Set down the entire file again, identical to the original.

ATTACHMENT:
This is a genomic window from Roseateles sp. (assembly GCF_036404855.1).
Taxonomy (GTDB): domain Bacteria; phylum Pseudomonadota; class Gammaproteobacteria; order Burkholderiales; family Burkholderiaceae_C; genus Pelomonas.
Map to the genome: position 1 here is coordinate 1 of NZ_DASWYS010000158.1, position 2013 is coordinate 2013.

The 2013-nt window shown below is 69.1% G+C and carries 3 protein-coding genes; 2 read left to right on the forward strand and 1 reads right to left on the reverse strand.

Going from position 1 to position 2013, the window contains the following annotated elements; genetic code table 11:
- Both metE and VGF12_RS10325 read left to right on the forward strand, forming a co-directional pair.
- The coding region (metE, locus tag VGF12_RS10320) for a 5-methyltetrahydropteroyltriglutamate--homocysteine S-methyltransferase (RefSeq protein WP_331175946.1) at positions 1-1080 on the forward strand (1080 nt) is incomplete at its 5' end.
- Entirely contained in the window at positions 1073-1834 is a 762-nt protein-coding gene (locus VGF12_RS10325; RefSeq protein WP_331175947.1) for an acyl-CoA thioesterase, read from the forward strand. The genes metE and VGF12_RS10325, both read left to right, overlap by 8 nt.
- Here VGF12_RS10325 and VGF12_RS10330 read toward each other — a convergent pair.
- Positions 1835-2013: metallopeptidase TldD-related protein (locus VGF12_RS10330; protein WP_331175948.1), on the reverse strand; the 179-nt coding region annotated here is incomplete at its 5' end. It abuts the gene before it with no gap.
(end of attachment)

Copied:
This is a genomic window from Roseateles sp. (assembly GCF_036404855.1).
Taxonomy (GTDB): domain Bacteria; phylum Pseudomonadota; class Gammaproteobacteria; order Burkholderiales; family Burkholderiaceae_C; genus Pelomonas.
Map to the genome: position 1 here is coordinate 1 of NZ_DASWYS010000158.1, position 2013 is coordinate 2013.

The 2013-nt window shown below is 69.1% G+C and carries 3 protein-coding genes; 2 read left to right on the forward strand and 1 reads right to left on the reverse strand.

Going from position 1 to position 2013, the window contains the following annotated elements; genetic code table 11:
- Both metE and VGF12_RS10325 read left to right on the forward strand, forming a co-directional pair.
- The coding region (metE, locus tag VGF12_RS10320) for a 5-methyltetrahydropteroyltriglutamate--homocysteine S-methyltransferase (RefSeq protein WP_331175946.1) at positions 1-1080 on the forward strand (1080 nt) is incomplete at its 5' end.
- Entirely contained in the window at positions 1073-1834 is a 762-nt protein-coding gene (locus VGF12_RS10325; RefSeq protein WP_331175947.1) for an acyl-CoA thioesterase, read from the forward strand. The genes metE and VGF12_RS10325, both read left to right, overlap by 8 nt.
- Here VGF12_RS10325 and VGF12_RS10330 read toward each other — a convergent pair.
- Positions 1835-2013: metallopeptidase TldD-related protein (locus VGF12_RS10330; protein WP_331175948.1), on the reverse strand; the 179-nt coding region annotated here is incomplete at its 5' end. It abuts the gene before it with no gap.